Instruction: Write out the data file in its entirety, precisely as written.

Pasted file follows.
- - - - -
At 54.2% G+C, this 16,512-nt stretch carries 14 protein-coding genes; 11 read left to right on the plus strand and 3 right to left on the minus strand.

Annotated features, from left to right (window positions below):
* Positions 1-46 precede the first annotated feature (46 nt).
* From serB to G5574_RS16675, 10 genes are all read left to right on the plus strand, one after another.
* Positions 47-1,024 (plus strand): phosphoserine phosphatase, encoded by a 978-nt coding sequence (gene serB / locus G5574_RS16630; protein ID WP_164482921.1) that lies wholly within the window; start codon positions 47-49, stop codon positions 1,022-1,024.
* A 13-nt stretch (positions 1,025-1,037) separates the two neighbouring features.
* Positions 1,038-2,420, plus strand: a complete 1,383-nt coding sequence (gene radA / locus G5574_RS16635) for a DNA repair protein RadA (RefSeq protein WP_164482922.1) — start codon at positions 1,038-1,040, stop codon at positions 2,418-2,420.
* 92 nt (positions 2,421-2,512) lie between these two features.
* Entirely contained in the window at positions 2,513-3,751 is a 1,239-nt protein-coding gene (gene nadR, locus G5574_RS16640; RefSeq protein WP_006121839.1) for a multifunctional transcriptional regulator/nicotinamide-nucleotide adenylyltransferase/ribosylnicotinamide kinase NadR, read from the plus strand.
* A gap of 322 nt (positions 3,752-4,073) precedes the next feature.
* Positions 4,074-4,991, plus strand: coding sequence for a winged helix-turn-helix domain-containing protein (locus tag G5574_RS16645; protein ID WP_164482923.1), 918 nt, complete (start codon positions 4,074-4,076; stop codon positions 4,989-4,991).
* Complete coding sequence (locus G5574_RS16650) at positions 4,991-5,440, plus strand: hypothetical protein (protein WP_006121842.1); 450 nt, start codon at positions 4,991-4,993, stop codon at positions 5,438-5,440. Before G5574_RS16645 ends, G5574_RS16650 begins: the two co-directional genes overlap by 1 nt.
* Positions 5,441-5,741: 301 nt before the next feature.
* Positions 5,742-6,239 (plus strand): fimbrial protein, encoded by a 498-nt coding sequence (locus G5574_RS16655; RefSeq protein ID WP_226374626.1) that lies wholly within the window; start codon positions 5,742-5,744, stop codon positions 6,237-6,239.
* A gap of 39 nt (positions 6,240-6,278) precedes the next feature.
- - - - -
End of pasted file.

At 54.2% G+C, this 16,512-nt stretch carries 14 protein-coding genes; 11 read left to right on the plus strand and 3 right to left on the minus strand.

Annotated features, from left to right (window positions below):
* Positions 1-46 precede the first annotated feature (46 nt).
* From serB to G5574_RS16675, 10 genes are all read left to right on the plus strand, one after another.
* Positions 47-1,024 (plus strand): phosphoserine phosphatase, encoded by a 978-nt coding sequence (gene serB / locus G5574_RS16630; protein ID WP_164482921.1) that lies wholly within the window; start codon positions 47-49, stop codon positions 1,022-1,024.
* A 13-nt stretch (positions 1,025-1,037) separates the two neighbouring features.
* Positions 1,038-2,420, plus strand: a complete 1,383-nt coding sequence (gene radA / locus G5574_RS16635) for a DNA repair protein RadA (RefSeq protein WP_164482922.1) — start codon at positions 1,038-1,040, stop codon at positions 2,418-2,420.
* 92 nt (positions 2,421-2,512) lie between these two features.
* Entirely contained in the window at positions 2,513-3,751 is a 1,239-nt protein-coding gene (gene nadR, locus G5574_RS16640; RefSeq protein WP_006121839.1) for a multifunctional transcriptional regulator/nicotinamide-nucleotide adenylyltransferase/ribosylnicotinamide kinase NadR, read from the plus strand.
* A gap of 322 nt (positions 3,752-4,073) precedes the next feature.
* Positions 4,074-4,991, plus strand: coding sequence for a winged helix-turn-helix domain-containing protein (locus tag G5574_RS16645; protein ID WP_164482923.1), 918 nt, complete (start codon positions 4,074-4,076; stop codon positions 4,989-4,991).
* Complete coding sequence (locus G5574_RS16650) at positions 4,991-5,440, plus strand: hypothetical protein (protein WP_006121842.1); 450 nt, start codon at positions 4,991-4,993, stop codon at positions 5,438-5,440. Before G5574_RS16645 ends, G5574_RS16650 begins: the two co-directional genes overlap by 1 nt.
* Positions 5,441-5,741: 301 nt before the next feature.
* Positions 5,742-6,239 (plus strand): fimbrial protein, encoded by a 498-nt coding sequence (locus G5574_RS16655; RefSeq protein ID WP_226374626.1) that lies wholly within the window; start codon positions 5,742-5,744, stop codon positions 6,237-6,239.
* A gap of 39 nt (positions 6,240-6,278) precedes the next feature.